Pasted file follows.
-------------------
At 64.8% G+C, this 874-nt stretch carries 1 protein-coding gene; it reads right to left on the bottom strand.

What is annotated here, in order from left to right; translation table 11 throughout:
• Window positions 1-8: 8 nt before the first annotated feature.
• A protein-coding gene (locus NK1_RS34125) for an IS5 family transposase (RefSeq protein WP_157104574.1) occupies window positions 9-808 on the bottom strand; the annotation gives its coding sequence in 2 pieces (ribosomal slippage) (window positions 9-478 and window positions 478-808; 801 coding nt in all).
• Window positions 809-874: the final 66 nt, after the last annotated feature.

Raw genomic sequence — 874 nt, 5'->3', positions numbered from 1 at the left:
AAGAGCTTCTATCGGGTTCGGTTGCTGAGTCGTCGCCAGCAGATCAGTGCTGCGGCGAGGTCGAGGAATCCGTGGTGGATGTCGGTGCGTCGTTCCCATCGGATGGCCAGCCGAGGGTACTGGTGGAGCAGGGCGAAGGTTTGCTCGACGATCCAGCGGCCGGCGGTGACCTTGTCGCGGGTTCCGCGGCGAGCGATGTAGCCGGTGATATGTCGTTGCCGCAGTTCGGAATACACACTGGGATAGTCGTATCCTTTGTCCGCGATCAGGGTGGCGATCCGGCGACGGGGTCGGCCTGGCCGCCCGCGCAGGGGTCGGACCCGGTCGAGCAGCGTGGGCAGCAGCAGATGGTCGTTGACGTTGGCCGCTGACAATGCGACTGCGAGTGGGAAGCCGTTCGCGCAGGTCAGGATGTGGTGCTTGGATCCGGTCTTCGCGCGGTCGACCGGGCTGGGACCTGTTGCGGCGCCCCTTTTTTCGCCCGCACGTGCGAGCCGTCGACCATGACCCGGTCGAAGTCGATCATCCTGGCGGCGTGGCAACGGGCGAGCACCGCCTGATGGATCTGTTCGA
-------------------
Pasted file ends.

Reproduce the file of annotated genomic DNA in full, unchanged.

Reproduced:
At 64.8% G+C, this 874-nt stretch carries 1 protein-coding gene; it reads right to left on the bottom strand.

What is annotated here, in order from left to right; translation table 11 throughout:
• Window positions 1-8: 8 nt before the first annotated feature.
• A protein-coding gene (locus NK1_RS34125) for an IS5 family transposase (RefSeq protein WP_157104574.1) occupies window positions 9-808 on the bottom strand; the annotation gives its coding sequence in 2 pieces (ribosomal slippage) (window positions 9-478 and window positions 478-808; 801 coding nt in all).
• Window positions 809-874: the final 66 nt, after the last annotated feature.

Raw genomic sequence — 874 nt, 5'->3', positions numbered from 1 at the left:
AAGAGCTTCTATCGGGTTCGGTTGCTGAGTCGTCGCCAGCAGATCAGTGCTGCGGCGAGGTCGAGGAATCCGTGGTGGATGTCGGTGCGTCGTTCCCATCGGATGGCCAGCCGAGGGTACTGGTGGAGCAGGGCGAAGGTTTGCTCGACGATCCAGCGGCCGGCGGTGACCTTGTCGCGGGTTCCGCGGCGAGCGATGTAGCCGGTGATATGTCGTTGCCGCAGTTCGGAATACACACTGGGATAGTCGTATCCTTTGTCCGCGATCAGGGTGGCGATCCGGCGACGGGGTCGGCCTGGCCGCCCGCGCAGGGGTCGGACCCGGTCGAGCAGCGTGGGCAGCAGCAGATGGTCGTTGACGTTGGCCGCTGACAATGCGACTGCGAGTGGGAAGCCGTTCGCGCAGGTCAGGATGTGGTGCTTGGATCCGGTCTTCGCGCGGTCGACCGGGCTGGGACCTGTTGCGGCGCCCCTTTTTTCGCCCGCACGTGCGAGCCGTCGACCATGACCCGGTCGAAGTCGATCATCCTGGCGGCGTGGCAACGGGCGAGCACCGCCTGATGGATCTGTTCGA